Forceful words are coming from the pope’s pen as well as pulpits around Tampa Bay: The sexual abuse of minors, which proliferated for decades within the Roman Catholic Church, were not merely sins but crimes whose repercussions are still being felt b...
Published: 08/20/18
Editorial: Did Rick Scott’s wallet affect his epiphany on rail line?

Editorial: Did Rick Scott’s wallet affect his epiphany on rail line?

Within weeks of taking office in 2011, Gov. Rick Scott made one of the worst decisions of his administration and refused $2.4 billion in federal money for a high-speed rail line between Tampa and Orlando. Within months of leaving office, the governor...
Published: 08/17/18
Editorial: Hillsborough has a place among growing number of governments suing opioid makers

Editorial: Hillsborough has a place among growing number of governments suing opioid makers

Local governments across the land can find plenty of reasons to go after the drug industry over the crisis of opioid addiction.Hillsborough County can find more reasons than most.• In 2016, the county led the state with 579 babies born addicted to dr...
Published: 08/17/18
Editorial: Here’s what needs to be done to stop algae blooms

Editorial: Here’s what needs to be done to stop algae blooms

The environmental crisis in South Florida has fast become a political crisis. Politicians in both parties are busy blaming one another for the waves of toxic algae blooms spreading out from Lake Okeechobee and beyond, fouling both coasts and damaging...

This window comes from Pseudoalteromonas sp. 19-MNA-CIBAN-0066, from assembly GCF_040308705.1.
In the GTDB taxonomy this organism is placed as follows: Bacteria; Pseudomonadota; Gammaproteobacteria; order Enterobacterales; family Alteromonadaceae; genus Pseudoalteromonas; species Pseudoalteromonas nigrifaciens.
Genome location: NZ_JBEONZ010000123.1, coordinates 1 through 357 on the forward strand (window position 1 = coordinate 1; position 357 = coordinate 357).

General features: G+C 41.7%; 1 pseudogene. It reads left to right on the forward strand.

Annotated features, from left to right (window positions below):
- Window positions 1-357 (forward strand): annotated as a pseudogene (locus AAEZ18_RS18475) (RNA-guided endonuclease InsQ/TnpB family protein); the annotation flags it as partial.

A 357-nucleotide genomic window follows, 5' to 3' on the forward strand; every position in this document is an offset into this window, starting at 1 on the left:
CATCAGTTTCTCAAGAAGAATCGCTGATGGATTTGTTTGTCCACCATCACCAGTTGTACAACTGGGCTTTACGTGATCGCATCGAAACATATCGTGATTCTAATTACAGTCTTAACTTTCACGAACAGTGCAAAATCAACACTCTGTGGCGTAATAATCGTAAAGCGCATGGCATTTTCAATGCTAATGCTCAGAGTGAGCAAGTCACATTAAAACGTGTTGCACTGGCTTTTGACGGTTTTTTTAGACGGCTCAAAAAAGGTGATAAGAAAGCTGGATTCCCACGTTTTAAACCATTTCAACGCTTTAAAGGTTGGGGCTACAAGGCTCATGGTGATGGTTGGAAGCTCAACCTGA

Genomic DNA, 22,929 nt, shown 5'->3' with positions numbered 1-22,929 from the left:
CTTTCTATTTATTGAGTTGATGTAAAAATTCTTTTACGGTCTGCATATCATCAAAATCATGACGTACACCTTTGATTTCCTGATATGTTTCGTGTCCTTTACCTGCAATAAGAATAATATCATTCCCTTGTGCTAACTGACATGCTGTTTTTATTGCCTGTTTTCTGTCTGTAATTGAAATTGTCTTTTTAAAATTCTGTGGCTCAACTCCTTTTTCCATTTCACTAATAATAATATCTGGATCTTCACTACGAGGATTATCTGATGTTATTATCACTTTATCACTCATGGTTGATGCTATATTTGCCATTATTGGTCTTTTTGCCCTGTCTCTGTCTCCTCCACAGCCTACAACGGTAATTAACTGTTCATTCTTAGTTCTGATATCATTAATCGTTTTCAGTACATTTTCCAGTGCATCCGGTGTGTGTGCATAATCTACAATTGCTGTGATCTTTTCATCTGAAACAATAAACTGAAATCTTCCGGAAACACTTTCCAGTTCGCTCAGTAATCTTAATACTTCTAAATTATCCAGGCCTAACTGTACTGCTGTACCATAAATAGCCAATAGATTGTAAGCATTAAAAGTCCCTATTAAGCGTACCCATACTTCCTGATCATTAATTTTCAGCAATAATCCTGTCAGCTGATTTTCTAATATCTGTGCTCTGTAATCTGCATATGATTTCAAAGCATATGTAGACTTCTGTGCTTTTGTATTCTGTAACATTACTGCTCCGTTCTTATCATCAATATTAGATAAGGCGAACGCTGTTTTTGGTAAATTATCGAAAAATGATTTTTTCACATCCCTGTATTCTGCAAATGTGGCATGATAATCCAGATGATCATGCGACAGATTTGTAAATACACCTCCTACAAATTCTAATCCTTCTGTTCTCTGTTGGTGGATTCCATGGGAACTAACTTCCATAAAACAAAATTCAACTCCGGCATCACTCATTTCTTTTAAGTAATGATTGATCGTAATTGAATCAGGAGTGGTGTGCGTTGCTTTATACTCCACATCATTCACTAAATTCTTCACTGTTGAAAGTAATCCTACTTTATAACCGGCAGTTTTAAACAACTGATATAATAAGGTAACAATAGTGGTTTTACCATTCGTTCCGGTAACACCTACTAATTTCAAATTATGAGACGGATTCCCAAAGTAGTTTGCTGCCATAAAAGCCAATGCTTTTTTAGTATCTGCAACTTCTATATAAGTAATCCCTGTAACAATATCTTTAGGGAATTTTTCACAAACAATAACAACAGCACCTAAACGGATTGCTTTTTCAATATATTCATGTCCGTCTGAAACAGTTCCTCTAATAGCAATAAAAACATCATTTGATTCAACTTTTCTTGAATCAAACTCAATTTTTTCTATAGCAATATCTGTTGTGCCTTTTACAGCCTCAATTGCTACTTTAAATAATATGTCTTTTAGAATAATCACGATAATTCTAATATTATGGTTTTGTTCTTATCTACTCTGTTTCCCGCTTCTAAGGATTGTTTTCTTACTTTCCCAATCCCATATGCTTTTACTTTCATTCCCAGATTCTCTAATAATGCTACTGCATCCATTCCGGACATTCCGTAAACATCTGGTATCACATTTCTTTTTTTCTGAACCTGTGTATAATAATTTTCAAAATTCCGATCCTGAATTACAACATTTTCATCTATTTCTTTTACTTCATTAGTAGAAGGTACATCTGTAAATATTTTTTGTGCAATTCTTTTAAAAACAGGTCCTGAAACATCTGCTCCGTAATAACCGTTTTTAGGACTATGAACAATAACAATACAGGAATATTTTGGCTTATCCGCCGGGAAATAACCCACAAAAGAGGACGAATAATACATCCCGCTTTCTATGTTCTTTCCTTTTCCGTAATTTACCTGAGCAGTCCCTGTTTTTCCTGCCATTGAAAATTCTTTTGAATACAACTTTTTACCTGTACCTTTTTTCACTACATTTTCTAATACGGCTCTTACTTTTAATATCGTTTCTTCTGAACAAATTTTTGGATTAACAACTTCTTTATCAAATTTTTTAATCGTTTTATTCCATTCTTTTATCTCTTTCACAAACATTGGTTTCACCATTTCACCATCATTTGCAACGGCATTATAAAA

Published: 08/15/18
Updated: 08/20/18
Editorial: Journalists are friends of democracy, not the enemy

Editorial: Journalists are friends of democracy, not the enemy

It is real news that the Hillsborough County School District said this week it will accelerate testing for lead in drinking water and release the results after the Tampa Bay Times reported testing would take years and that until we asked families wer...
Published: 08/15/18
Updated: 08/16/18

Bumping into GOP cowardice on guns

One small island of sanity in the generally insane ocean of American gun culture is the near-complete federal ban on civilian possession of fully automatic weapons — machine guns.The nation got a bitter taste last year of what we’d be facing on a reg...
Published: 08/14/18
Updated: 08/17/18
Editorial: Vaccinations are safe way to prevent measles

Editorial: Vaccinations are safe way to prevent measles

The revelation that three people in Pinellas County have contracted the measles virus should be a wake-up call to everyone to get vaccinated if they haven’t been — and to implore parents to immunize their kids. Contagious diseases such as measles can...
Published: 08/14/18
Updated: 08/17/18
Editorial: Habitat for Humanity still has questions to answer about selling mortgages

Editorial: Habitat for Humanity still has questions to answer about selling mortgages

A good reputation can vanish overnight, which is why Habitat for Humanity of Hills-borough County made a smart decision by announcing it would seek to buy back 12 mortgages it sold to a Tampa company with a history of flipping properties. The arrange...
Published: 08/14/18
Editorial: Vote — or a minority of the electorate will decide your future without you

Editorial: Vote — or a minority of the electorate will decide your future without you

40%of Americans who were eligible to vote for president in 2016 just didn’t bother. That number dwarfs the portion of all eligible voters who cast a ballot for President Donald Trump — 27.6 percent — or, for that matter, Hillary Clinton, 28.8 percent...
Published: 08/13/18
Updated: 08/17/18